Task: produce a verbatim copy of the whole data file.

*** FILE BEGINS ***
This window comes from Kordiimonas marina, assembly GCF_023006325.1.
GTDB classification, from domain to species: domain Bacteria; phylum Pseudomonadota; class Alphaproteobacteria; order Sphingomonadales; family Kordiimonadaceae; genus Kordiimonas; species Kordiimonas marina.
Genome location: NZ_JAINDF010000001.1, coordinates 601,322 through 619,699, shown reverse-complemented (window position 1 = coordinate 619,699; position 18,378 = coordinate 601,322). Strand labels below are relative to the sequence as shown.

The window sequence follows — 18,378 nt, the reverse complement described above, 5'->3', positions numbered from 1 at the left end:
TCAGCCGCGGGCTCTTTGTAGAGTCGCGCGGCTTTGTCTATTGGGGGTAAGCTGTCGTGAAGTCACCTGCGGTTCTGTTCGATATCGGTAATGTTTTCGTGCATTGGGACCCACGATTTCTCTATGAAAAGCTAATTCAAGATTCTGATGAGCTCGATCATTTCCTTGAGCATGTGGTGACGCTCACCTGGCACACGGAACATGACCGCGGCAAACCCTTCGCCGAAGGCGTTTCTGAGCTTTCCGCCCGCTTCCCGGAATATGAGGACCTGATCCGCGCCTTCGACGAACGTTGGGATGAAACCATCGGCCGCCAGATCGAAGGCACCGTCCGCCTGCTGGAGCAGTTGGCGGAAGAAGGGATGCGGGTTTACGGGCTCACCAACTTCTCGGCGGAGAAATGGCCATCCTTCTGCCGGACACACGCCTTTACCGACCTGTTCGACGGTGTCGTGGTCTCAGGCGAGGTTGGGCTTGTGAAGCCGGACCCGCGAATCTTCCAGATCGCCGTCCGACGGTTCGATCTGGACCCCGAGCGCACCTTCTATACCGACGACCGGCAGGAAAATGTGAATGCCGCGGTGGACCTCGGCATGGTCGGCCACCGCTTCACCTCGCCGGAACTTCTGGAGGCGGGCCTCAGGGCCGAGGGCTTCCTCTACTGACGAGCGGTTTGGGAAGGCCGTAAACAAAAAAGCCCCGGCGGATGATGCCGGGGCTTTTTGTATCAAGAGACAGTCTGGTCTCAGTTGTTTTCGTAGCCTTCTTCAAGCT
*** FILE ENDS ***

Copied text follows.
This window comes from Kordiimonas marina, assembly GCF_023006325.1.
GTDB classification, from domain to species: domain Bacteria; phylum Pseudomonadota; class Alphaproteobacteria; order Sphingomonadales; family Kordiimonadaceae; genus Kordiimonas; species Kordiimonas marina.
Genome location: NZ_JAINDF010000001.1, coordinates 601,322 through 619,699, shown reverse-complemented (window position 1 = coordinate 619,699; position 18,378 = coordinate 601,322). Strand labels below are relative to the sequence as shown.

The window sequence follows — 18,378 nt, the reverse complement described above, 5'->3', positions numbered from 1 at the left end:
TCAGCCGCGGGCTCTTTGTAGAGTCGCGCGGCTTTGTCTATTGGGGGTAAGCTGTCGTGAAGTCACCTGCGGTTCTGTTCGATATCGGTAATGTTTTCGTGCATTGGGACCCACGATTTCTCTATGAAAAGCTAATTCAAGATTCTGATGAGCTCGATCATTTCCTTGAGCATGTGGTGACGCTCACCTGGCACACGGAACATGACCGCGGCAAACCCTTCGCCGAAGGCGTTTCTGAGCTTTCCGCCCGCTTCCCGGAATATGAGGACCTGATCCGCGCCTTCGACGAACGTTGGGATGAAACCATCGGCCGCCAGATCGAAGGCACCGTCCGCCTGCTGGAGCAGTTGGCGGAAGAAGGGATGCGGGTTTACGGGCTCACCAACTTCTCGGCGGAGAAATGGCCATCCTTCTGCCGGACACACGCCTTTACCGACCTGTTCGACGGTGTCGTGGTCTCAGGCGAGGTTGGGCTTGTGAAGCCGGACCCGCGAATCTTCCAGATCGCCGTCCGACGGTTCGATCTGGACCCCGAGCGCACCTTCTATACCGACGACCGGCAGGAAAATGTGAATGCCGCGGTGGACCTCGGCATGGTCGGCCACCGCTTCACCTCGCCGGAACTTCTGGAGGCGGGCCTCAGGGCCGAGGGCTTCCTCTACTGACGAGCGGTTTGGGAAGGCCGTAAACAAAAAAGCCCCGGCGGATGATGCCGGGGCTTTTTGTATCAAGAGACAGTCTGGTCTCAGTTGTTTTCGTAGCCTTCTTCAAGCT